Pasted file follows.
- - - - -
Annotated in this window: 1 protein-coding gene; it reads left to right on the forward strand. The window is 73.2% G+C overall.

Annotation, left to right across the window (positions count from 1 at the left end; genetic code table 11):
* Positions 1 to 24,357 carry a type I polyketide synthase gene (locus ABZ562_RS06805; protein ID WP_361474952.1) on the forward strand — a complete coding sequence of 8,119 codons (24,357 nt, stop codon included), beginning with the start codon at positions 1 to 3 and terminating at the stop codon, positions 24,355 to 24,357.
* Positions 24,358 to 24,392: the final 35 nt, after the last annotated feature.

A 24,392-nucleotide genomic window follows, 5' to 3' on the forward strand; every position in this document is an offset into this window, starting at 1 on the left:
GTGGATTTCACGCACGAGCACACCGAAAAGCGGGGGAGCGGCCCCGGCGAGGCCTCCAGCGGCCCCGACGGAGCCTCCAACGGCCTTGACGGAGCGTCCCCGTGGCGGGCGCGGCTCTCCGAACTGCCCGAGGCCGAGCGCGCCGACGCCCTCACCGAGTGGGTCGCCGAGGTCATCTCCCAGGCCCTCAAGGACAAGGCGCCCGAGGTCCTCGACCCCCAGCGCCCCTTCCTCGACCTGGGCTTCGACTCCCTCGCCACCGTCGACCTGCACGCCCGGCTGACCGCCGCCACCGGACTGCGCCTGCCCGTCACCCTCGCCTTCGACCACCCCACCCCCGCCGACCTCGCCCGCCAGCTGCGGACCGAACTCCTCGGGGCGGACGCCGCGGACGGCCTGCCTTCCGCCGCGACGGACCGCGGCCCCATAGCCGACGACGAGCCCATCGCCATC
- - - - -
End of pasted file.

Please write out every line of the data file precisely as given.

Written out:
Annotated in this window: 1 protein-coding gene; it reads left to right on the forward strand. The window is 73.2% G+C overall.

Annotation, left to right across the window (positions count from 1 at the left end; genetic code table 11):
* Positions 1 to 24,357 carry a type I polyketide synthase gene (locus ABZ562_RS06805; protein ID WP_361474952.1) on the forward strand — a complete coding sequence of 8,119 codons (24,357 nt, stop codon included), beginning with the start codon at positions 1 to 3 and terminating at the stop codon, positions 24,355 to 24,357.
* Positions 24,358 to 24,392: the final 35 nt, after the last annotated feature.

A 24,392-nucleotide genomic window follows, 5' to 3' on the forward strand; every position in this document is an offset into this window, starting at 1 on the left:
GTGGATTTCACGCACGAGCACACCGAAAAGCGGGGGAGCGGCCCCGGCGAGGCCTCCAGCGGCCCCGACGGAGCCTCCAACGGCCTTGACGGAGCGTCCCCGTGGCGGGCGCGGCTCTCCGAACTGCCCGAGGCCGAGCGCGCCGACGCCCTCACCGAGTGGGTCGCCGAGGTCATCTCCCAGGCCCTCAAGGACAAGGCGCCCGAGGTCCTCGACCCCCAGCGCCCCTTCCTCGACCTGGGCTTCGACTCCCTCGCCACCGTCGACCTGCACGCCCGGCTGACCGCCGCCACCGGACTGCGCCTGCCCGTCACCCTCGCCTTCGACCACCCCACCCCCGCCGACCTCGCCCGCCAGCTGCGGACCGAACTCCTCGGGGCGGACGCCGCGGACGGCCTGCCTTCCGCCGCGACGGACCGCGGCCCCATAGCCGACGACGAGCCCATCGCCATC